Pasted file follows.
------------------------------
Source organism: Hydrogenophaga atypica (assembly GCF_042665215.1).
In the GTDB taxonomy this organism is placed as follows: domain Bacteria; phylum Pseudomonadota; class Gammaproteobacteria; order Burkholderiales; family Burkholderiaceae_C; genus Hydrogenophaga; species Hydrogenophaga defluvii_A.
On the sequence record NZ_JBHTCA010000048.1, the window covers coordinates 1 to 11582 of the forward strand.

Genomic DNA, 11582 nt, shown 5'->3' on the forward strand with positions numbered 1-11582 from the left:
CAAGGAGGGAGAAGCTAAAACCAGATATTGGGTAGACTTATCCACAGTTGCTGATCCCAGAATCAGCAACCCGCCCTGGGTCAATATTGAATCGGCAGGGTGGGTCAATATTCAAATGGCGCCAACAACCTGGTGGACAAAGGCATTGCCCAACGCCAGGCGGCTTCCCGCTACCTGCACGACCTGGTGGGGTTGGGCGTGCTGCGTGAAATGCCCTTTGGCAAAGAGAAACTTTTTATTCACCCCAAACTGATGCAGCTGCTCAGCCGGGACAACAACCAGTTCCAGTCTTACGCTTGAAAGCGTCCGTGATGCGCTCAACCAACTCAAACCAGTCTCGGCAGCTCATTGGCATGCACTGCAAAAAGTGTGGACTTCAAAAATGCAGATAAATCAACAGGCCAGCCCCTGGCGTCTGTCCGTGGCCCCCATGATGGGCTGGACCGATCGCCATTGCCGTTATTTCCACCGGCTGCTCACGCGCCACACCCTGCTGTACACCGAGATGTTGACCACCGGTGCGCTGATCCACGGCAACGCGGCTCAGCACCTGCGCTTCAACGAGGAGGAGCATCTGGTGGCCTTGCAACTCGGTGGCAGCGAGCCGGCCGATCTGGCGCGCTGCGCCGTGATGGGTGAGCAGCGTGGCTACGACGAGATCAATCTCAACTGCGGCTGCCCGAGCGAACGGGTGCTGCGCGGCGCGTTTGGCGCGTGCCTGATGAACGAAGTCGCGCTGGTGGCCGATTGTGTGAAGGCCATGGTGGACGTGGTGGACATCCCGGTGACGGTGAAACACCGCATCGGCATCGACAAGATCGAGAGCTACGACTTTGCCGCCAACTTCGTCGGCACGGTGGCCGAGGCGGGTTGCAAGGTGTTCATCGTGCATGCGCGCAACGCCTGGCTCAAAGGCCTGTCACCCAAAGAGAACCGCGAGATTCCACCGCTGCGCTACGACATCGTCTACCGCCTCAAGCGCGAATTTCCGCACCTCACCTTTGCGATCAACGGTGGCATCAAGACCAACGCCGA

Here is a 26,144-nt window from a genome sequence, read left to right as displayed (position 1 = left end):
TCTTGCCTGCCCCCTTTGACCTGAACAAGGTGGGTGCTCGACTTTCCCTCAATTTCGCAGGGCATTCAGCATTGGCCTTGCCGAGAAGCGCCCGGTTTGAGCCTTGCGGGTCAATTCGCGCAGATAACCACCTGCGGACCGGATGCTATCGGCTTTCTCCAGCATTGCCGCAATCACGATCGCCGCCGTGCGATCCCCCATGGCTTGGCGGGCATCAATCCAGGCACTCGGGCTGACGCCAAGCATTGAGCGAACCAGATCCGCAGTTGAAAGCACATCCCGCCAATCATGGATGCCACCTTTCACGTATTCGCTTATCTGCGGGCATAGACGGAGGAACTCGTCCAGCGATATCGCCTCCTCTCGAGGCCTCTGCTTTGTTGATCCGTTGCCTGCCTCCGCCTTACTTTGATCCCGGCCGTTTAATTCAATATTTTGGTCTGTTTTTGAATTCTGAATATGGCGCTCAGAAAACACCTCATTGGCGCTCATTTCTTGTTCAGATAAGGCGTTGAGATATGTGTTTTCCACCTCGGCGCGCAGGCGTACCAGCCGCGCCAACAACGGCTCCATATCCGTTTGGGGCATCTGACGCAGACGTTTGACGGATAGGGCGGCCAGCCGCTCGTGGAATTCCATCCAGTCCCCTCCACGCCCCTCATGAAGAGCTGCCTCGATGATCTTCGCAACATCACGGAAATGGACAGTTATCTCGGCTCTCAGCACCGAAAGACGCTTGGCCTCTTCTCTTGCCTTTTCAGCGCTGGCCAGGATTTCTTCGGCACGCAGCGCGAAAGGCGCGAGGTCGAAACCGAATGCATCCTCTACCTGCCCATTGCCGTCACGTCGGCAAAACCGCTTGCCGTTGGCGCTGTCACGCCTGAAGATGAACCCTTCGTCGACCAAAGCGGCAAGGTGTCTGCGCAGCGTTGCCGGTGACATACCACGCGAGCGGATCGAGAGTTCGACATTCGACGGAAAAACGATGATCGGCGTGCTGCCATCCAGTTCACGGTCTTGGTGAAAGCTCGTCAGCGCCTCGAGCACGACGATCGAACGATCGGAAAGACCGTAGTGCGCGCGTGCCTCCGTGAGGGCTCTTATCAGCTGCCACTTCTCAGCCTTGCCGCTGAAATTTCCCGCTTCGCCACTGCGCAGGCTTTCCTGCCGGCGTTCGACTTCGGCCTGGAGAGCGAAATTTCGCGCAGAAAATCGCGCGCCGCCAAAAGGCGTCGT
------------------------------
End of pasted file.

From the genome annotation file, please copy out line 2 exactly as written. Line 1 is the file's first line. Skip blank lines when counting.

In the GTDB taxonomy this organism is placed as follows: domain Bacteria; phylum Pseudomonadota; class Gammaproteobacteria; order Burkholderiales; family Burkholderiaceae_C; genus Hydrogenophaga; species Hydrogenophaga defluvii_A.